COLUMBUS, Ohio (JTA) – The High Holidays are a time for self-assessment, for looking back and preparing for the future.
A trip to Ohio this summer gave me the opportunity to look back over nearly a lifetime and consider some of the pathways that have brought me to the present.
The catalyst came near Columbus, when a distinguished-looking university professor greeted me at the door of his neat, Tudor-style house. He had metal-framed glasses, a salt-and-pepper moustache and still dark but thinning hair. Had I come across him anywhere else, he would have registered as a stranger.
But this was my old friend Richard, a high school classmate and Hebrew school companion – the boy, in fact, who had taken me to the senior prom.
We hadn’t seen each other in 40 years. Until a brief e-mail exchange two or three years ago, we hadn’t even been in touch during that time.
Such, however, is the enduring fascination of the road not taken that I made it a point to stop and reconnect between a lecture I gave at the American Jewish Committee in Cincinnati and a weekend with relatives in Akron.
We baby boomers sometimes seem obsessed with getting in touch with our past, or at least with reminders of our past. Just think of the oldies radio stations, the movie remakes of the TV shows of our childhood and the popularity of Web sites such as classmates.com.
I moved away from my childhood neighborhood in suburban Philadelphia soon after high school, and since then I’ve scarcely had contact with any of my classmates. Moving to Europe after college made the break even more complete.
Still, I’ve always been more curious about how my high school friends turned out than about what happened to people I knew in college.
Partly, I think, this is because we were all so unformed in high school. We weren’t quite blank slates, but we were utterly poised to go in any direction.
Richard ushered me in and introduced me to his wife of 30 years. Conveniently, she had a meeting to attend and left us to catch up. We did what one does in such reunions: First we adjusted visually to our middle-aged selves, adding and subtracting pounds, hair, wrinkles and other telltale signs of life experience, then we settled down to talk.
We filled each other in on the decades of our adulthood, and we reminisced about our teenage years.
Richard occasionally made a gesture that leaped so vividly across the decades that I almost saw the boy, not the man.
Then, as one does now, we logged on to Google; we spent several hours searching for our old friends. One had taken over his father’s company and became president of his synagogue. Several run their own businesses. One performs in a local rock band. One is a professor at New York University.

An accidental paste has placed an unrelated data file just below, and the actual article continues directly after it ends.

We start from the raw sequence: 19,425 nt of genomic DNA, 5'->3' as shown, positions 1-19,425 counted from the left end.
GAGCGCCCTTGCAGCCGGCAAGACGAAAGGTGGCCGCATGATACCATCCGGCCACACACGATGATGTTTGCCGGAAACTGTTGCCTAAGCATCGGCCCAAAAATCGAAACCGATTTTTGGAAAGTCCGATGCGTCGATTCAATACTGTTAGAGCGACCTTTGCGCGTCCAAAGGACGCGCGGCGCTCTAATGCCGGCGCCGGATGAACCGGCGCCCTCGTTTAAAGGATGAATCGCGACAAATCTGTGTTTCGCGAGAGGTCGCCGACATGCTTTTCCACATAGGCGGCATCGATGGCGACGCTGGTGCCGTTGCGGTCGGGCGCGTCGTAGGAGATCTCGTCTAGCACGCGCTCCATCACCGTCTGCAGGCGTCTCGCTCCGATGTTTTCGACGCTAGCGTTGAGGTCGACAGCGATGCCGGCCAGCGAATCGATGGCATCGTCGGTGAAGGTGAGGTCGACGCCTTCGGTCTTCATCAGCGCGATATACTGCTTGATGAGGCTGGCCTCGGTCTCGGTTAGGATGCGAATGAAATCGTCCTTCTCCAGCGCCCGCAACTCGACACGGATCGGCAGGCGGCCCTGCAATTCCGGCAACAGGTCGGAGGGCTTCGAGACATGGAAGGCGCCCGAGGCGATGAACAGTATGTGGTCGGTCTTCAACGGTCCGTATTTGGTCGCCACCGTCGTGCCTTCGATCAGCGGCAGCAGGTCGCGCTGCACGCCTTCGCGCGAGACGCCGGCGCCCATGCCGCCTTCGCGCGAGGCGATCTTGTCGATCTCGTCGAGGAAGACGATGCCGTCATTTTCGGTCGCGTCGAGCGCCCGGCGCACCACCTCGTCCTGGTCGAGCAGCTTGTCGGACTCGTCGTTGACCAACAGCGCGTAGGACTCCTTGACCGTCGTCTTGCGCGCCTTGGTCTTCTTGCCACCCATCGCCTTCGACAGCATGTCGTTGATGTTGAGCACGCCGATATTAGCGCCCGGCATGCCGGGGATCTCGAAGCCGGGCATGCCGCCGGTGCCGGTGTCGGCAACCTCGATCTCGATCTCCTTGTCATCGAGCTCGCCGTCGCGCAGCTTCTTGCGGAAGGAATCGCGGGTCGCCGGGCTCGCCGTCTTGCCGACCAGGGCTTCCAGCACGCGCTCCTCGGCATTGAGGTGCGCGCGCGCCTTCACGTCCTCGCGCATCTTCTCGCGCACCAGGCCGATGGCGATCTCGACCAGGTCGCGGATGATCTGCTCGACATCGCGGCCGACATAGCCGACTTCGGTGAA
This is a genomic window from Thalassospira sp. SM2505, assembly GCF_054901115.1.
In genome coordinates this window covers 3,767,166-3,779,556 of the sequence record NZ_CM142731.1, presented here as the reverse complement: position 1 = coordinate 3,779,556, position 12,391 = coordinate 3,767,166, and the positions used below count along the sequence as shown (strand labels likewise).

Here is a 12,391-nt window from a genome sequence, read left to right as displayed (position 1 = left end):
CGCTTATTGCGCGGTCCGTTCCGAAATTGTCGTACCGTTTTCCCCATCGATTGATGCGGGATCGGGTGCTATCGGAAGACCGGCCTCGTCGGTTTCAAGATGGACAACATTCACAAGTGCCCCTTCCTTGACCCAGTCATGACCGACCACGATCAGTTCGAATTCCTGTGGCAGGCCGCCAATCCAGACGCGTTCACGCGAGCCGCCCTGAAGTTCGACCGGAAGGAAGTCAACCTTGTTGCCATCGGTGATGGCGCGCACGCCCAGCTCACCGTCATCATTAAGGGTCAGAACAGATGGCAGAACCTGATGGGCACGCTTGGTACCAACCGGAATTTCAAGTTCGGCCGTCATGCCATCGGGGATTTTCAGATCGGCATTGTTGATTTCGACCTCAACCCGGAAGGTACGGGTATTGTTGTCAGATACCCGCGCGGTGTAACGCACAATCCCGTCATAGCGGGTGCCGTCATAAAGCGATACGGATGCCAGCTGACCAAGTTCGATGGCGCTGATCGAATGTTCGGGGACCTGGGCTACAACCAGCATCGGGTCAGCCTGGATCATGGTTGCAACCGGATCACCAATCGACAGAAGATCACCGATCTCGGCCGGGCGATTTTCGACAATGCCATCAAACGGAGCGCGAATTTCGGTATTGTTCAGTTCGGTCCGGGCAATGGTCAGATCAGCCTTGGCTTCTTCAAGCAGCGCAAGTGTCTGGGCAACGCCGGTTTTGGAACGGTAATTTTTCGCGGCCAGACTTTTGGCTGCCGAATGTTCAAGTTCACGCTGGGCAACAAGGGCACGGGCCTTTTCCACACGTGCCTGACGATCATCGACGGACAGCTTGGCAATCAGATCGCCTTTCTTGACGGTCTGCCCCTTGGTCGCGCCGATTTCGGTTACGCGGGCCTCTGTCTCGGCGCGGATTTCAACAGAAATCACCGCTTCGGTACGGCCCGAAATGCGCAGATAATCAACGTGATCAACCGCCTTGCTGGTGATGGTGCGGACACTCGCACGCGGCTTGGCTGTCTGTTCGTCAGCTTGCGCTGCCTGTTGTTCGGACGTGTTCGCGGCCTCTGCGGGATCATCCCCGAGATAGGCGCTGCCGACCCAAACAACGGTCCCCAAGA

They live scattered across the United States and in more than one foreign country. A few, we knew, had passed away. Some, we were surprised to see, had no Web presence at all.
We took out the high school yearbook and there we all were: the boys in their white shirts and ties, the girls in their dark sweaters and pearls – yes, pearls.
It was the first time I had looked at the yearbook for a long time. We were the Class of ’67, and we went to school in heady times – the Vietnam War, the civil rights movement, the Summer of Love – but amazingly, none of this was reflected in the book’s pictures or text.
What’s more, our high school graduation coincided almost exactly with the Six-Day War.
I kept a daily diary back then, and I pulled it out when I returned from Ohio to my home in Italy.
In my entries for that week, brief comments on the war are overshadowed by much more detailed news of final exams, graduation events, visits with friends and teenage romantic musings about boys named Dave and Greg.
“Well, chalk one up for the intelligence of the world – there is war in the Middle East,” I wrote on June 5. That day, according to my diary, there was a power blackout in parts of New Jersey, Delaware and Pennsylvania. When it was over, I reported, our principal came on the PA system to assure the school that it had had “nothing to do with the Middle East situation.”
The next day, after school, I spent hours watching on TV the U.N. Security Council debate on the crisis and the council’s vote on a cease-fire resolution.
“The Israelis made great advances, and the Arab losses [led to] the USSR agreement to cease-fire,” I wrote.
But that seems to have been my last comment on the situation.
June 10, the day the war ended, was a Saturday. I went to a music lesson and later that day, a friend gave me a present – “a pair of sandals and a groovy peasant-style embroidered skirt.”
I didn’t mention the cease-fire – but I still have the skirt.
Richard and I, and our classmates, are graying. And lasting, secure peace in the Middle East remains an elusive dream.
(Ruth Ellen Gruber’s books include “National Geographic Jewish Heritage Travel: A Guide to Eastern Europe,” “Letters from Europe (and Elsewhere), and “Virtually Jewish: Reinventing Jewish Culture in Europe.”